The original building was damaged by a tornado in the early 1900s. In April, 1917, the structure now standing was erected. By 1850 Pilot Grove was one of the largest communities in Grayson County. It boasted a post office, two doctors, a blacksmith, grist mill, a drug store and one of the first cotton gins. The town community succeeded until WWII, when people left to join the armed forces and for defense jobs in larger cities. Pilot Grove Baptist Church still lives on with services and community interests.


Other notes: This congregation traces its history to the establishment of the United Baptist Church here in 1848 on 3.5 acres of land donated by Hezakiah Warden. Hezekiah (1805-____) and his wife Sarah Butler (1813-1859) are buried in unmarked graves in the Warden Cemetary. Their son, Joab. has a grave stone in the Old Pilot Grove Cemetary.(11)


“Early worship services were held in members' homes and in a local schoolhouse until a sanctuary was built in 1876. During this time and until the early 1970s, new converts were baptized in nearby Pilot Grove Creek.”(12)


Lick Skillet, Texas, or Pilot Grove, Texas, as it is known today, is found on FM 121 sixteen miles southeast of Sherman. The stage stop in Pilot Grove had such great food that the passengers licked their skillets clean. This Baptist Church was located at the southwest corner of Pilot Grove Rd. and Studebaker Rd. until 1917. (13)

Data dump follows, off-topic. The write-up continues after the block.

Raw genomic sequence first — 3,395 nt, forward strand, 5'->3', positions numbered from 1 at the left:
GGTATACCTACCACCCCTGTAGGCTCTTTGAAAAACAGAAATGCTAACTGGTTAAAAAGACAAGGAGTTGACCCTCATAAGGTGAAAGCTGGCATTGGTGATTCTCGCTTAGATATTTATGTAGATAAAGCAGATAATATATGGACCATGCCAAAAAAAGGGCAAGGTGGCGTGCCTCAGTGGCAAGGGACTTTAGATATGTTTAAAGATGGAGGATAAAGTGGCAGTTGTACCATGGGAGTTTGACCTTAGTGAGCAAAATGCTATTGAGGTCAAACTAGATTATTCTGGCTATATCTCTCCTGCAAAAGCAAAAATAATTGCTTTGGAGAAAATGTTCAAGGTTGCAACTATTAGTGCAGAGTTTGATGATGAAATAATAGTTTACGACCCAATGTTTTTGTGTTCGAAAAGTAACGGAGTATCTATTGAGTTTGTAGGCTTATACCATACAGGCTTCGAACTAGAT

Primitive Baptist Church of Tioga


What the THC Marker #035 says:


Organized in 1884, in Lone Star, moved to Tioga, 1893. Present church built in 1948. T. N. Cutler,


Organized in 1884, in Lone Star, moved to Tioga, 1893. Present church built in 1948. T. N. Cutler, first pastor. Sam Rayburn, Speaker of U.S. House of Representatives was baptized here in1956 by H. G. Ball. Elder Ball conducted Rayburn's funeral in Bonham, 1961. Five presidents attended.(14)


Author Unknown: